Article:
Matching the original window style is also important. For example, a proposal to replace traditional sash windows (that slide open vertically) with modern casement windows (that swing open like a door) is likely to be denied. However, suppose, for some reason, your traditional property has casement windows, and you'd like to revert them to more fitting sash windows. In that case, your proposal is much more likely to be accepted. 

Acceptable styles and glazing for conservation areas and listed buildings

Councils are generally more supportive of repairing traditional windows than replacing them. But when windows are irreparable, replacements are accepted as long as they are faithful to the originals and in keeping with other properties in the area. 

Every detail makes a difference, from the proportion of the sashes to the opening lights arrangement, the thickness of the glazing profile, the bar details, and even the glass itself. The LPA may also consider the colour of the replacement frames. Fortunately, with our timber windows, there are thousands of shades to choose from. 


Double glazing may or may not be acceptable, depending on the type of glazing in your current windows. Single-glazed windows might have to stay that way. However, if it’s allowed, a well-designed double-glazed replacement such as a flush casement window (pictured above) can provide the ideal combination of authenticity and modern energy performance.  

Alternatively, we have the Regal box sash window, which is traditionally operated with a weights and pulley system to provide an ideal replacement for an original box sash window. It’s also available with single or double glazing, depending on your home’s requirements. 

The planning process

Here’s the process for gaining consent for new windows in listed and conservation areas in six steps:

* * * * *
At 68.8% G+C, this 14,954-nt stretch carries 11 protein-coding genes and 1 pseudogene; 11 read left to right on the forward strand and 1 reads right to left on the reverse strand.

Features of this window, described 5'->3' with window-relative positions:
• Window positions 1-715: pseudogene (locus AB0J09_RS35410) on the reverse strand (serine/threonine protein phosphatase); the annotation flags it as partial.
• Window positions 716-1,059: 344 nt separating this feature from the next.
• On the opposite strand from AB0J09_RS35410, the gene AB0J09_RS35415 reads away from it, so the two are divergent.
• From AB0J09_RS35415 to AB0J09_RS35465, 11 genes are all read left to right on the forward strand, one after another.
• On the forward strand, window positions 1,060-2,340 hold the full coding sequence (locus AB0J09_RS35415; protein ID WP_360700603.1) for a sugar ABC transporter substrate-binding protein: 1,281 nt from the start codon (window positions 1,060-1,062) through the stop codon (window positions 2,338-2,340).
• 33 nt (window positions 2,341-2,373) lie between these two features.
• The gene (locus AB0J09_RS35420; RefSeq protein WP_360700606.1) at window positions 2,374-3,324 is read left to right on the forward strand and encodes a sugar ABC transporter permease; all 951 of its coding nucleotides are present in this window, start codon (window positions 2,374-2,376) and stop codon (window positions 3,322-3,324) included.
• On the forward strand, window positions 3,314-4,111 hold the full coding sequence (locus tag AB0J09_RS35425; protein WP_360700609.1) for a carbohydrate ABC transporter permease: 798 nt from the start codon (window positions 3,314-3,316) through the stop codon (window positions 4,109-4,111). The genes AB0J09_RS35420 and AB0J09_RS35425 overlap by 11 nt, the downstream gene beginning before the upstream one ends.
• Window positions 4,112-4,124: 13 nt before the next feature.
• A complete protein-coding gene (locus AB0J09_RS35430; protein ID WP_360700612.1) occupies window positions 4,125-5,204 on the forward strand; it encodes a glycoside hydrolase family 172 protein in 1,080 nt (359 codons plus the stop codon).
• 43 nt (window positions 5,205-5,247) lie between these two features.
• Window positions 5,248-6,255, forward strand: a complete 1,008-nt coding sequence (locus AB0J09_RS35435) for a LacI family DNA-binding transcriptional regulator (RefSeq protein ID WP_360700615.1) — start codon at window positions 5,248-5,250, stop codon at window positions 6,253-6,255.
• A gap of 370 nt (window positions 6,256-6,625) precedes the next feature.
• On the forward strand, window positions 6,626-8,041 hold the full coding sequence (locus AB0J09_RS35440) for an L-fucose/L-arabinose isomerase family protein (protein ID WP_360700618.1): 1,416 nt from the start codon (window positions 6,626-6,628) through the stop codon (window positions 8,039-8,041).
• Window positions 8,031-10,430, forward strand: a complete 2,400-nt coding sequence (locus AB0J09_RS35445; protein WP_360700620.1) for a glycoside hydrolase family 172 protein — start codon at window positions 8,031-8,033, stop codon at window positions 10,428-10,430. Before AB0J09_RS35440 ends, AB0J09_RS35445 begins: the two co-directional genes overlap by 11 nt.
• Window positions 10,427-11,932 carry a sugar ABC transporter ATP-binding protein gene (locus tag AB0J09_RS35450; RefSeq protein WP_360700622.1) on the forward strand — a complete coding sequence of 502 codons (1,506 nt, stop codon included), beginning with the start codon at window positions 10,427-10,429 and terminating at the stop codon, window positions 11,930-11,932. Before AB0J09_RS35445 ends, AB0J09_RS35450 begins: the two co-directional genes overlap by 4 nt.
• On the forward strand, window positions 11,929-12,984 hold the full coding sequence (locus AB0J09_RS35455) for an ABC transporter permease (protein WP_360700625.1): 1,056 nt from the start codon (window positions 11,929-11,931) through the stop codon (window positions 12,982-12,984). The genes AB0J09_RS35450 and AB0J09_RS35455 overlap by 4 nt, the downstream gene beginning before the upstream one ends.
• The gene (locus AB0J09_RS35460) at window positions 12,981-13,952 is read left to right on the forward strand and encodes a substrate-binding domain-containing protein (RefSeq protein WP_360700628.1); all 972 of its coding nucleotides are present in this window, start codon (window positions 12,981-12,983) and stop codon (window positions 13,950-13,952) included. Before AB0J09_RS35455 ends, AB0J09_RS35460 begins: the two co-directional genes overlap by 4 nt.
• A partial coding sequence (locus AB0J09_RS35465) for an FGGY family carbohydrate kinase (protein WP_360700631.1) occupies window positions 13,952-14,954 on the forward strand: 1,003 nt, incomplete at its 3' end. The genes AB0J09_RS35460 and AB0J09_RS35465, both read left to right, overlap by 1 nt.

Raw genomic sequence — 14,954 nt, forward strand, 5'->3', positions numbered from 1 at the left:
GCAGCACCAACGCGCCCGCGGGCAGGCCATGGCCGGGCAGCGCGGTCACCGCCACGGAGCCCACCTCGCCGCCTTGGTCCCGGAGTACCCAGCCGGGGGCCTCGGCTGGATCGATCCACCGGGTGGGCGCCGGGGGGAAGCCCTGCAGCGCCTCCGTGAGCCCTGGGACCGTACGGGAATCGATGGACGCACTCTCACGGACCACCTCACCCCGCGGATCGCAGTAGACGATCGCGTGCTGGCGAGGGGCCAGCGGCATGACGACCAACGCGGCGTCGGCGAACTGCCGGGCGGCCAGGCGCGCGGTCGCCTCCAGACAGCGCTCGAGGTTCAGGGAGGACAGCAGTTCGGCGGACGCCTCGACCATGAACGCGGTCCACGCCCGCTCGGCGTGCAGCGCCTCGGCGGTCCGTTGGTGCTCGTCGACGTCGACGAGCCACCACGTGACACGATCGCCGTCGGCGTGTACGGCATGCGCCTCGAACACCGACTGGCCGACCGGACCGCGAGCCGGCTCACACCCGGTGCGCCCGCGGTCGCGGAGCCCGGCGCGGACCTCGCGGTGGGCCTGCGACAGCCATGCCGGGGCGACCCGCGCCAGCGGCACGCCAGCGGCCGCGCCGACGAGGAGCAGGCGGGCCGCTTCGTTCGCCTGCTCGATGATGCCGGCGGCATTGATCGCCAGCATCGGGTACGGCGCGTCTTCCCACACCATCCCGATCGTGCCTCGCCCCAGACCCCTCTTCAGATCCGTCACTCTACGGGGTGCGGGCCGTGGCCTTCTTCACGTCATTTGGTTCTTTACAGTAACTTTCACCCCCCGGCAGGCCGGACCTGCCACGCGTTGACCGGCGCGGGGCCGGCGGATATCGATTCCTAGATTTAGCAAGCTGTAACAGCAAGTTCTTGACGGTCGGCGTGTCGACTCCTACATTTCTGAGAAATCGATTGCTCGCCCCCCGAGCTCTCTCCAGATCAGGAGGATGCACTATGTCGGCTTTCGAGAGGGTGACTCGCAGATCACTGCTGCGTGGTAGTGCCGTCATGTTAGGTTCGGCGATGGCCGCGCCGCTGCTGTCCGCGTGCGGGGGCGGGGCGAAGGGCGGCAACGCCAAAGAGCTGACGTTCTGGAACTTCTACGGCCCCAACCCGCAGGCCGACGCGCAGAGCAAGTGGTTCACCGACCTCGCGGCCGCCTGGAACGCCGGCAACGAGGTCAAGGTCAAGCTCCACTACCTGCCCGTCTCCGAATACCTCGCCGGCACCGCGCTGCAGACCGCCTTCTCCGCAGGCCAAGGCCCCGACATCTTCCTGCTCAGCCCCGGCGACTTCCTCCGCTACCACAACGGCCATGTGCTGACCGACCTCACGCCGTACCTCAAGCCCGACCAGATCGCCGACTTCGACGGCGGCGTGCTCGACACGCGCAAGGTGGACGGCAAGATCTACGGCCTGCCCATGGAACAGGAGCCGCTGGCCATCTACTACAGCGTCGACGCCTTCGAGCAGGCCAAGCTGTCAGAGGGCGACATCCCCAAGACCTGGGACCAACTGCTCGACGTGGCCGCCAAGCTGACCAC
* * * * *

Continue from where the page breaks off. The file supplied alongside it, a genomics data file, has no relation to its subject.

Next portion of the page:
1. Research the appropriate style

Look at the windows of other homes on your street and in your local area to get a feel for the original, permitted style. 

  1. Check the planning status of the building and area

Find out if your home is a listed building or in a conservation area and whether Article 4 directions apply. If they do, look up the specific guidance for your local authority. 

  1. Consider your options and get advice

With the research and rules in mind, consider your options and whether your choice of new windows will have 'no material effect on your property's external appearance'. You may want to seek independent advice to ensure your planned replacement windows tick all the right boxes. 

  1. Prepare your planning application

If one is required, prepare a planning application that includes the window supplier’s specification and other supporting information. Expert help is really handy here. 

  1. Respond to queries from your Local Planning Authority

After submitting your application, respond to any queries for further information and modifications. 

  1. If refused, appeal or submit a revised plan

Find out exactly why your application was rejected (if it was). Go back to the planning stage to modify your proposal and bring your new windows closer to what your local planning authority requires. 


When it’s time to consider your options, take a look at our range of timber windows

Our sliding sash window in particular is designed to match local planning and architectural requirements while bringing elegance to any property.